Kenya orders 24 hour border, ports service

• Rwanda truckers could face  axle-load dilemma Kenyan President Mwai Kibaki yesterday ordered that all Kenyan main border posts and the Indian Ocean port of Mombasa operate 24 hours a day in an effort to speed up the movement of cargo along the Northern Corridor. A statement from the State House Nairobi announced that in a bid to speed up the process at weigh bridges, Kibaki had also ordered that sealed trucks should now only be weighed at the source, thereby removing the dozen or so weigh bridges in the country. Much of Rwanda’s imports come through Mombasa, Kenya’s main port and are transported using the corridor.
Kagame has been at the forefront of removing regional trade barriers. (File photo)
Kagame has been at the forefront of removing regional trade barriers. (File photo)

• Rwanda truckers could face  axle-load dilemma

Kenyan President Mwai Kibaki yesterday ordered that all Kenyan main border posts and the Indian Ocean port of Mombasa operate 24 hours a day in an effort to speed up the movement of cargo along the Northern Corridor.

A statement from the State House Nairobi announced that in a bid to speed up the process at weigh bridges, Kibaki had also ordered that sealed trucks should now only be weighed at the source, thereby removing the dozen or so weigh bridges in the country.

Much of Rwanda’s imports come through Mombasa, Kenya’s main port and are transported using the corridor.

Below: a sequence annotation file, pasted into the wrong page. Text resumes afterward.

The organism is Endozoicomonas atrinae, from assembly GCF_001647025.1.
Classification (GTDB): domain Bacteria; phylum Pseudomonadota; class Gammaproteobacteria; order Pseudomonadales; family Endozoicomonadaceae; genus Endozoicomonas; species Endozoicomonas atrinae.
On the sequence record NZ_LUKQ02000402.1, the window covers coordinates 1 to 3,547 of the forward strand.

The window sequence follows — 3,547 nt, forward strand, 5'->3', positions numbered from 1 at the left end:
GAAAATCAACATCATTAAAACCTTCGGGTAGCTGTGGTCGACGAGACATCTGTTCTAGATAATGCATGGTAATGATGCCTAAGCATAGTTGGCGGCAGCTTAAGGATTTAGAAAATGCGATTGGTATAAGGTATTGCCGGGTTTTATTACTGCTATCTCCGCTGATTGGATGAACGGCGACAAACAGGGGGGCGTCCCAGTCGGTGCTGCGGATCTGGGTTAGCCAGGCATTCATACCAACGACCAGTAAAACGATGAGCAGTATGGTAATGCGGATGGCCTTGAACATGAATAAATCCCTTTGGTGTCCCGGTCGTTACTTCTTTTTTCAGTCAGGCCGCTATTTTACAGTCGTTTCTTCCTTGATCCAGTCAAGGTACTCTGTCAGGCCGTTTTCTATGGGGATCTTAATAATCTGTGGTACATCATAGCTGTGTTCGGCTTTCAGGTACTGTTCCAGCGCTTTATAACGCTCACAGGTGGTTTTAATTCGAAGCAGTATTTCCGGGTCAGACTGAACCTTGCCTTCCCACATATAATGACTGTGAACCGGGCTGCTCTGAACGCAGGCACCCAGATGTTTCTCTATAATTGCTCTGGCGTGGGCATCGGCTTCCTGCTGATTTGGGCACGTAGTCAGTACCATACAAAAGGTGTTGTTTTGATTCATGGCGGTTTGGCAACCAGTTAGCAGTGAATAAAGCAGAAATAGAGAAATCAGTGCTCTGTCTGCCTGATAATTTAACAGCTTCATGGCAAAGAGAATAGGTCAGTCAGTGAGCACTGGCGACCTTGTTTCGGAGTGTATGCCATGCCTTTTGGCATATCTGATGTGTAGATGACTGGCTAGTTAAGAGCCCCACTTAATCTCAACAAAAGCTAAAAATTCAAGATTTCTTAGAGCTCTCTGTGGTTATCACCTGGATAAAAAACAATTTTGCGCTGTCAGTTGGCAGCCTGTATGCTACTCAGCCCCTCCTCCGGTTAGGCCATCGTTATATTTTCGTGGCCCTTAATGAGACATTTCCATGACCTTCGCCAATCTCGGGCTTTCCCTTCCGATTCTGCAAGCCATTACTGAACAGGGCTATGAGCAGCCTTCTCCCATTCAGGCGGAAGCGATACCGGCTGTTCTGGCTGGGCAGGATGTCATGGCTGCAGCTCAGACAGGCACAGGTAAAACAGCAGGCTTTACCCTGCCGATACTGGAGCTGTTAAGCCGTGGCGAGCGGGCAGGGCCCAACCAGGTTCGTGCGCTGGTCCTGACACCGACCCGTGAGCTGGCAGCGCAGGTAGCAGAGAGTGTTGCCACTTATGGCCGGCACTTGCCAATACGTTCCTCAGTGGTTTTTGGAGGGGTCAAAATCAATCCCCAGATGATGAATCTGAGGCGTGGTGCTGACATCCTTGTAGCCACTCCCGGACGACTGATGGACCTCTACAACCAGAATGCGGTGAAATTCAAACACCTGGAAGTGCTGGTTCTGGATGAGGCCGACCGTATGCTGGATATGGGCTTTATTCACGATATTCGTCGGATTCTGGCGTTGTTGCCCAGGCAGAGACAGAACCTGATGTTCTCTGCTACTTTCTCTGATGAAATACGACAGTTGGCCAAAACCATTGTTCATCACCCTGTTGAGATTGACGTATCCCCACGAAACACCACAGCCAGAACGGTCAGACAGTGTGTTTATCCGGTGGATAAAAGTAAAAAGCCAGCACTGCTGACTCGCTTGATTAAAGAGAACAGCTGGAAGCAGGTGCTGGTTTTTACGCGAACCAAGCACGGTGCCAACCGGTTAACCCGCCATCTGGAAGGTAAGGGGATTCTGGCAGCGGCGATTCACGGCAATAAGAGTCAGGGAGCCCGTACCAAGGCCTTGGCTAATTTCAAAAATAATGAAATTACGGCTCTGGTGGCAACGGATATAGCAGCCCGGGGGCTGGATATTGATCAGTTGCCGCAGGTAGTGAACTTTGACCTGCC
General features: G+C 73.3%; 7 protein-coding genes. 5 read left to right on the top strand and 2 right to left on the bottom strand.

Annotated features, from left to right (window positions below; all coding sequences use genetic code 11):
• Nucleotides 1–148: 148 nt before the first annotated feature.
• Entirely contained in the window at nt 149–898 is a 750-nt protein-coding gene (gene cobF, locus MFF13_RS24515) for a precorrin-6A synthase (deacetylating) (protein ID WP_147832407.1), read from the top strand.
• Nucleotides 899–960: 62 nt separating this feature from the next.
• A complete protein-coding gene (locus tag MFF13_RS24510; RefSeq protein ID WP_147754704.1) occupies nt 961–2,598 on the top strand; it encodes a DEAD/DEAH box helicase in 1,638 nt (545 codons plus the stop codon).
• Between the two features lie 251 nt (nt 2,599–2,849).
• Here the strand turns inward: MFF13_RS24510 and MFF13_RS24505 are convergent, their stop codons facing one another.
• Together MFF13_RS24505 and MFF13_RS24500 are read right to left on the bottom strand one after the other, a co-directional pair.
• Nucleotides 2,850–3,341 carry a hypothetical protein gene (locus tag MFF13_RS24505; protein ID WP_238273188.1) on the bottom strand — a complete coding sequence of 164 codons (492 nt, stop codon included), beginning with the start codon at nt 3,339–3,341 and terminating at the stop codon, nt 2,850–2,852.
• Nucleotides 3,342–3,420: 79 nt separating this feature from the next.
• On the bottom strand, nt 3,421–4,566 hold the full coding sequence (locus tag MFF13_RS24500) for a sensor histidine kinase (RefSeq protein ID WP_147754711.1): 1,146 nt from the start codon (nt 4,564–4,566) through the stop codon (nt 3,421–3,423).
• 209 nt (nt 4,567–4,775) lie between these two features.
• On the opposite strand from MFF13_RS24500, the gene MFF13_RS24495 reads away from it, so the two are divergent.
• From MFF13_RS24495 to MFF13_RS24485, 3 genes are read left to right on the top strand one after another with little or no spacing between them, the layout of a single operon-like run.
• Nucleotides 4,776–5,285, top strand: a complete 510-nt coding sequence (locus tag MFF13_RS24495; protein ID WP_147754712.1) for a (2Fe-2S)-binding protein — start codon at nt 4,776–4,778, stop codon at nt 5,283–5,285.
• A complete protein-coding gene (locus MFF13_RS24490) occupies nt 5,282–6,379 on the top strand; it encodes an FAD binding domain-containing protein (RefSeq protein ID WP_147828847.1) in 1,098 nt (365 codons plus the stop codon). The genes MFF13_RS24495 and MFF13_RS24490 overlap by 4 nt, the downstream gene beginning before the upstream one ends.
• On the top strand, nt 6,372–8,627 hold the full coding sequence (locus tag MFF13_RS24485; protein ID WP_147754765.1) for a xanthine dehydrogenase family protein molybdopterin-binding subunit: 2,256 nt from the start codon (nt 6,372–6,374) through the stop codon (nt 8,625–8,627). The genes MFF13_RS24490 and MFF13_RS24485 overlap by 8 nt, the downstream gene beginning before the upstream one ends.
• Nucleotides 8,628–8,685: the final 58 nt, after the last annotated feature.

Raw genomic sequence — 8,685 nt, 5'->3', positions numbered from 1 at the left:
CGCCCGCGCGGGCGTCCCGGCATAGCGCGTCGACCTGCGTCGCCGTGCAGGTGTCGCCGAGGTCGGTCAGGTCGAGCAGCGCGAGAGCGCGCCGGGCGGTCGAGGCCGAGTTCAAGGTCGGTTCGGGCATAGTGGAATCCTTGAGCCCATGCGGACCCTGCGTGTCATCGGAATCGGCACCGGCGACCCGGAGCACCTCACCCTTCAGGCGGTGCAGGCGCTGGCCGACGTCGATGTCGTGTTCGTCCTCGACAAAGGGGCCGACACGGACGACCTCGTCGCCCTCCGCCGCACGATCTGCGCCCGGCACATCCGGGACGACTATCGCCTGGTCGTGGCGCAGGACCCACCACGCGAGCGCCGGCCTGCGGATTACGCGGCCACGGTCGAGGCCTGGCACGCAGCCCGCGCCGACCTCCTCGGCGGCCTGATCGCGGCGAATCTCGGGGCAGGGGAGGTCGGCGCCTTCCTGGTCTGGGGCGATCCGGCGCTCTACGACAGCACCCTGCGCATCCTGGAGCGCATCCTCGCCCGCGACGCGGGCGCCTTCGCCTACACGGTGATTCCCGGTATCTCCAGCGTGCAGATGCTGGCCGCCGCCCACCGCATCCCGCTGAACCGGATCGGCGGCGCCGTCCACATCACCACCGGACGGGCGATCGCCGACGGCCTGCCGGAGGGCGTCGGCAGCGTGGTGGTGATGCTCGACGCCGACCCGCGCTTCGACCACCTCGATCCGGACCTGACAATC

“The President has further directed that unnecessary police road blocks that delay the free movement of goods be done away with while trucks with four axle loads will not be allowed on Kenyan roads,” read the statement from State House.

Kibaki directed that the new measures be put in place within one week.

The head of Policy and Strategy and unit in the Office of the President in Kigali, David Himbara, welcomed the new policy adding that it was a challenge to Rwandan businesses.

“This shows that Kenya means business and once again Rwanda stands to benefit. As the chair of the East African Community (EAC), we should build on this momentum,” he said.

“We will need to spread this kind of thinking in all partner states of the EAC because it is not one country alone but we should all play our part, We need speed, speed means money which translates into development,” Himbara pointed out.

He however warned Rwandan businesses not to be complaisant, urging them to instead see this as an opportunity to increase productivity.

“This is about competence, about productivity. That is all the reason more why we are excited because it puts the ball in our court and we should ask ourselves; are we ready to trade” are we ready to work 24 hours, streamline and minimize police checkpoints?”

Himbara was however apprehensive of the effect of the ban on four-axle load trucks on the country’s transport sector.

“This ban has serious implications since most Rwandan trucks are of the type. It will cause some considerable challenges to local transporters because they will have to modify their trucks and it will need time,” added Himbara.

He told the New Times last evening that the Rwandan Private Sector Federation (PSF) had been alerted and were studying the new directives. They are expected to issue a statement later.

President Kagame, who is also the current chair of the East African Community recently commissioned a survey to identify factors that hamper business along the Northern Corridor and poor border services featured prominently.

Kibaki’s declaration came after a meeting that brought him together with officials from several government organs which deal in trade, finance, security, immigration and transport.

The same meeting resolved that clearance of cargo at the port of Mombasa should be reduced from 48 hours to a maximum of 24 ours.

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